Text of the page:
Coronary Artery Risk Development in Young Adults (CARDIA)
Open BioLINCC Study See bottom of this webpage for request information
October 13, 2008
December 6, 2019
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Commercial Use Data Restrictions No
Data Restrictions Based On Area Of Research No
The original objectives of CARDIA were to document levels of risk factors for coronary artery disease and potential determinants of these risk factors in young adults; to study the interrelationships of risk factors and lifestyles and to document behavioral and environmental changes during the transition from young adulthood to middle age; to compare cross-sectional and longitudinal data on age-related trends in cardiovascular disease risk factors; and to compare levels and evolution of risk factors between men and women, blacks and whites, and in groups of differing socioeconomic status. Goals of the study have evolved to emphasize understanding determinants of left ventricular mass, emerging obesity and hypertension, and sequelae of hypertension in pregnancy.
CARDIA is designed to increase understanding of contributors to changes in cardiovascular disease (CVD) risk factors during the critical years of transition from young adulthood to middle age. CARDIA was funded initially in 1983 for a five year cycle that included two rounds of examinations. Contract renewals have allowed for subsequent re-examinations.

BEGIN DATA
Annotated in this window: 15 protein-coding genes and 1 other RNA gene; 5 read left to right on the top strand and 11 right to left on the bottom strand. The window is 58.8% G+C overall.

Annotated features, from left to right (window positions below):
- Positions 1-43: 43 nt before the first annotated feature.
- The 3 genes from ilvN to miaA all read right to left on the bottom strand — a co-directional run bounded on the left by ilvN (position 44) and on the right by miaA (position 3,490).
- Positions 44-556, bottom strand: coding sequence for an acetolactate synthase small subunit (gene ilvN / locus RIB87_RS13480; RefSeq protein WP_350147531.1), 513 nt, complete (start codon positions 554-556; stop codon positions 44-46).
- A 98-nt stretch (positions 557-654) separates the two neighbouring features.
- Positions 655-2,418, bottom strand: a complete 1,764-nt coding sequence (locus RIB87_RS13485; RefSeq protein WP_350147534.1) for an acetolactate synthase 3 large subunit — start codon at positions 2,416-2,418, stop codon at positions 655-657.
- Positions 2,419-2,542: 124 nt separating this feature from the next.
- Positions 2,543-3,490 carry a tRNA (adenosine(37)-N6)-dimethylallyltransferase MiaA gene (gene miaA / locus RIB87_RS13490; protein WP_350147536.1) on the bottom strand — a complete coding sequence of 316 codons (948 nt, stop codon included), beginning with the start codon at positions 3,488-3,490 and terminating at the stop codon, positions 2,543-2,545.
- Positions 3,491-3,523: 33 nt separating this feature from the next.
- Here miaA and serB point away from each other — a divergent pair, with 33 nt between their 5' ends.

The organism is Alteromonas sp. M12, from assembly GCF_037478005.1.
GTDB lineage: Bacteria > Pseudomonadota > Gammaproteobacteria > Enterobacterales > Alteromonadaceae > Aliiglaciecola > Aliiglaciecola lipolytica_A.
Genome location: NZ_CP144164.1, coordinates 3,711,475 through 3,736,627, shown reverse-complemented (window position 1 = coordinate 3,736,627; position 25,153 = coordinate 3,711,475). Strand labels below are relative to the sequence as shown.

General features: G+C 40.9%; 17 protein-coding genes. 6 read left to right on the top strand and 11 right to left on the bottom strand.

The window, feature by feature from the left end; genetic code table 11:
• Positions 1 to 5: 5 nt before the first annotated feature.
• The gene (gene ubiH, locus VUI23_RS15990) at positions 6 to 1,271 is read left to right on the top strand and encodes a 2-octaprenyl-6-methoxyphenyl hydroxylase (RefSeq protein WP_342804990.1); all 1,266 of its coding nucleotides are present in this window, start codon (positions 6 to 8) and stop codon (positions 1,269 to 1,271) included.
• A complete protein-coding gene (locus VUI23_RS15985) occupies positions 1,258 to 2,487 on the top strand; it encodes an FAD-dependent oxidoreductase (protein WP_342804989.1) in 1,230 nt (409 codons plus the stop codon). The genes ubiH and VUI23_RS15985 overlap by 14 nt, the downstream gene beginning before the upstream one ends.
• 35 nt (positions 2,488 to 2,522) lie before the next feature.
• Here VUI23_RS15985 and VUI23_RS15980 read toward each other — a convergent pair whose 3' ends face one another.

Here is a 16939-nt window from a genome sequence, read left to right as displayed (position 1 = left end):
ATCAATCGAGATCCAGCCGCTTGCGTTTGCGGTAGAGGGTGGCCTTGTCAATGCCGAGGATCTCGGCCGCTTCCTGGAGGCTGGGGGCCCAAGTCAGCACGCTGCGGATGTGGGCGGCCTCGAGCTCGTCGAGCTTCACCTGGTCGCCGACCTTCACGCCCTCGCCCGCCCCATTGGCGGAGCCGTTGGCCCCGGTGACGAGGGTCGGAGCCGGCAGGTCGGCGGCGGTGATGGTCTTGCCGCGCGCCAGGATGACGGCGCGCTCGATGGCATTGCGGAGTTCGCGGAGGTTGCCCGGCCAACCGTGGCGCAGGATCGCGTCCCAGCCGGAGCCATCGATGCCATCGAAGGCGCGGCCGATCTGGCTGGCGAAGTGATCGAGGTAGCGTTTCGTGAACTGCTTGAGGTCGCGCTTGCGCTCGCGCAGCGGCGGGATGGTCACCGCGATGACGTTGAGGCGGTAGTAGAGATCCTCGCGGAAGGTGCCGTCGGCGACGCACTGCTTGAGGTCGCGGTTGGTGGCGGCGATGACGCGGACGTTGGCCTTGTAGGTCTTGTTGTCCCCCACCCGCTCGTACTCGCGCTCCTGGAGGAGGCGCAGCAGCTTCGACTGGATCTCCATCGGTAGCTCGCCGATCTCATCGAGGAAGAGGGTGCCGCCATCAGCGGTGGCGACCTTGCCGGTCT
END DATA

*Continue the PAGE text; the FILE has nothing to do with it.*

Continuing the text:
Black and white men and women; ages 18-30 years at entry with a range of attained education; sample size: 5,115.
CARDIA is a population-based observational study of 5,115 participants aged 18-30 years recruited in 1985-1986. The sample was designed to achieve approximately balanced subgroups of race, gender, education (high school or less and more than high school) and age (18-24 and 25-30). Forty percent of the cohort had no more than a high school education. A second examination (1987-1988), third (1990-1991), fourth (1992-1993), fifth (1995-1996), sixth (2000-2001) and seventh (2005-2006) examinations have been completed in the cohort.
In addition to standard measurements of blood pressure, anthropometry, blood lipids, smoking behavior, physical activity, diet, pulmonary function, and many psychological factors, CARDIA has other included measurements (in subsets or in the full cohort) to obtain unique information on other aspects of risk factor development and early morbidity. These have included: graded exercise treadmill testing; echocardiography, particularly for measurement of left ventricular mass; cardiovascular reactivity; serum cotinine; Lp(a), apoE phenotype, apolipoprotein A1 and B; homocysteine; skin reflectance; body composition by dual X-ray absorptiometry; glucose tolerance testing; vascular resistance and compliance; and plasma renin activity and sympathetic nervous system activity.
Available data for request include exam data through Year 30 and follow-up data through 2016.
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